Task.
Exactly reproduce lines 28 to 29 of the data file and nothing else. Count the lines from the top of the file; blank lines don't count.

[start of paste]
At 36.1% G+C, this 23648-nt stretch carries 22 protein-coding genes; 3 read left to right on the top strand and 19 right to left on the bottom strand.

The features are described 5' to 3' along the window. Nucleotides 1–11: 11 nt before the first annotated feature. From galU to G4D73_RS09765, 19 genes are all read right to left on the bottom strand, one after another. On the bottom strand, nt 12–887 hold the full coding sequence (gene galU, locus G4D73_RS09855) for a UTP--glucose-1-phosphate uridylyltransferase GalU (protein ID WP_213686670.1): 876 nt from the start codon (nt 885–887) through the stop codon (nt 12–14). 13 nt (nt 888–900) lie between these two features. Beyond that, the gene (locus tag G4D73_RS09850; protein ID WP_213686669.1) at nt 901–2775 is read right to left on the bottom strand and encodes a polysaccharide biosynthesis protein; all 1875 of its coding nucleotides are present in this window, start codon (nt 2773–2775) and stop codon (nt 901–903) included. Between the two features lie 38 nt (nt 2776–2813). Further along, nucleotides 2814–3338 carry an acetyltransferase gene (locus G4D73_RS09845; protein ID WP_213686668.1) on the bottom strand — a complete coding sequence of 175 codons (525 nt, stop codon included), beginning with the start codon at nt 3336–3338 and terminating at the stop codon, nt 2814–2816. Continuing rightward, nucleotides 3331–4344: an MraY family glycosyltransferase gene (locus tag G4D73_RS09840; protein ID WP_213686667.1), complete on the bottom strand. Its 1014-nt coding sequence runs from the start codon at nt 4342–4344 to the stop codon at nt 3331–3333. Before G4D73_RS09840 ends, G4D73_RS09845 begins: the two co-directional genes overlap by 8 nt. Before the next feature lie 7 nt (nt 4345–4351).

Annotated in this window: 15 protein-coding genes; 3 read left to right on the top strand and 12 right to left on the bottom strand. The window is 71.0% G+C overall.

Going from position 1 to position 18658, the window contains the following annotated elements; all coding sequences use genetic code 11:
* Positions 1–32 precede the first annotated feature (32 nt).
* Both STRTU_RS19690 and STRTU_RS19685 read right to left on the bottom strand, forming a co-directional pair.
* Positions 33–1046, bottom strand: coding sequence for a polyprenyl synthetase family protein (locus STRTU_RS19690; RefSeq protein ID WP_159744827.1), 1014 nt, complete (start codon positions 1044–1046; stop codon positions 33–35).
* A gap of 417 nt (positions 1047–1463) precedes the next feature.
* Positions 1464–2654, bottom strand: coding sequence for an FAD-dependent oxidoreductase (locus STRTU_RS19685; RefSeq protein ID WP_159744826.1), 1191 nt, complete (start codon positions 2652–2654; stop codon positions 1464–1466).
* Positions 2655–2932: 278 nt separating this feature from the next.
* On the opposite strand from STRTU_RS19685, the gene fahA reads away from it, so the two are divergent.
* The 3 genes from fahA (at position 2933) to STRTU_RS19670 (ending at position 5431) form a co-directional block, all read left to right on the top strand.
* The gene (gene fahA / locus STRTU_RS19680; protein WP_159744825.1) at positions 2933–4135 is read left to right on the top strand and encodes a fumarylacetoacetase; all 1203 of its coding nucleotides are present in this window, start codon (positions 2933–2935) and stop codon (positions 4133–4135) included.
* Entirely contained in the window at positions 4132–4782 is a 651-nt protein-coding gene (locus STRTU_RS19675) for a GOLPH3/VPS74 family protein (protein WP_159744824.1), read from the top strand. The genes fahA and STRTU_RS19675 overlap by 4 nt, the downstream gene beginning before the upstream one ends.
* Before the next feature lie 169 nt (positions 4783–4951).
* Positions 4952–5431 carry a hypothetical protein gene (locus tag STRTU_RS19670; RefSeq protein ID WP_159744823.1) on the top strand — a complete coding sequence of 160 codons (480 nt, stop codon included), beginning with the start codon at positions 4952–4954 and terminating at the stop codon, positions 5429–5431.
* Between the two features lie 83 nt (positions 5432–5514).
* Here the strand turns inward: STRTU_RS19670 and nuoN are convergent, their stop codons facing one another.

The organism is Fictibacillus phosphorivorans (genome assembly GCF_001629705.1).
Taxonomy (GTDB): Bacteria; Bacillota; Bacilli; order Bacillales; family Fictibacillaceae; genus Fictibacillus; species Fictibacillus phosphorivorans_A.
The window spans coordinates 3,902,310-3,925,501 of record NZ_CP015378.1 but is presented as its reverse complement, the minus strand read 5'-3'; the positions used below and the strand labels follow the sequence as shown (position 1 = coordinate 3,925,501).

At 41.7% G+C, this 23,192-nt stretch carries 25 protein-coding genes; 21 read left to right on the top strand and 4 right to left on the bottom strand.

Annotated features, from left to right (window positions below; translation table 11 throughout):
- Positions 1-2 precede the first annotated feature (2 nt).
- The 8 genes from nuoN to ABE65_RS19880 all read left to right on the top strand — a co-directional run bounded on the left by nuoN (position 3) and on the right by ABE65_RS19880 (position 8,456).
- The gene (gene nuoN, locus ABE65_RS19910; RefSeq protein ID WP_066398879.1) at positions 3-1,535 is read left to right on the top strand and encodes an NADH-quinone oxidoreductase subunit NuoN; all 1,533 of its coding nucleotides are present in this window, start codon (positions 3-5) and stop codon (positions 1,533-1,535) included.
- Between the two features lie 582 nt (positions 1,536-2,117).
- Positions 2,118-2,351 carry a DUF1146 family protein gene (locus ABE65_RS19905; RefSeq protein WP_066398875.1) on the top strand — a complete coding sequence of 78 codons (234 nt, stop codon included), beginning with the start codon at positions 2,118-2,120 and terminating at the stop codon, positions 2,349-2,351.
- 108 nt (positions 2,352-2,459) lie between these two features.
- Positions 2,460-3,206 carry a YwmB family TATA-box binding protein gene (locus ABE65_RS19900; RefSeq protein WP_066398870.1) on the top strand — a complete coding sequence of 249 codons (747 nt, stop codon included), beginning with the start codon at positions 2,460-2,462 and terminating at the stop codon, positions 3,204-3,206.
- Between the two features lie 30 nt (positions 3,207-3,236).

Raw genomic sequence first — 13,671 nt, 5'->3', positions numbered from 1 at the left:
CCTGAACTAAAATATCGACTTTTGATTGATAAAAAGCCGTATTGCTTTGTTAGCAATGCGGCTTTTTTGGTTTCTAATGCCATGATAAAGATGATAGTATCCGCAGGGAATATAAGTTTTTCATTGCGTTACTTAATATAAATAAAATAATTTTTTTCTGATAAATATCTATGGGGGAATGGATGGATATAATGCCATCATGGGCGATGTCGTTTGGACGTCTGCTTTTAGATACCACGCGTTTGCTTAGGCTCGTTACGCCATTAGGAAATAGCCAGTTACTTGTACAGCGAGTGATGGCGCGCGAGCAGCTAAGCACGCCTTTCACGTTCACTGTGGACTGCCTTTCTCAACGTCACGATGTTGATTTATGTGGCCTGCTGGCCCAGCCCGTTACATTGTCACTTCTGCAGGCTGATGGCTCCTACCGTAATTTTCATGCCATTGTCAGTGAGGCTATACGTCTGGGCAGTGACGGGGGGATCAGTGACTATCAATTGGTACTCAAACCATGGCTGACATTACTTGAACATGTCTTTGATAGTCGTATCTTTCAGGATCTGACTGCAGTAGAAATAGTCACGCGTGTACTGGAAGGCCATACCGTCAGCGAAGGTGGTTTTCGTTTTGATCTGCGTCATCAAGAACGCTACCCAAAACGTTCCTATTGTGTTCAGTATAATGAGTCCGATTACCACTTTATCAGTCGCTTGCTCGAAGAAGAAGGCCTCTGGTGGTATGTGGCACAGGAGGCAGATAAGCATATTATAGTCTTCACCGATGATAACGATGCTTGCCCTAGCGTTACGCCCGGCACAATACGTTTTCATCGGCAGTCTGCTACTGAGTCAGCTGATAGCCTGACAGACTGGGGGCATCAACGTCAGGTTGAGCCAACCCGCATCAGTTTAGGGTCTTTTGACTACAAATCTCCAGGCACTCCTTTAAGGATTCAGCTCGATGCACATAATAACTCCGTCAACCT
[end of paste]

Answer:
- Positions 2,118-2,351 carry a DUF1146 family protein gene (locus ABE65_RS19905; RefSeq protein WP_066398875.1) on the top strand — a complete coding sequence of 78 codons (234 nt, stop codon included), beginning with the start codon at positions 2,118-2,120 and terminating at the stop codon, positions 2,349-2,351.
- 108 nt (positions 2,352-2,459) lie between these two features.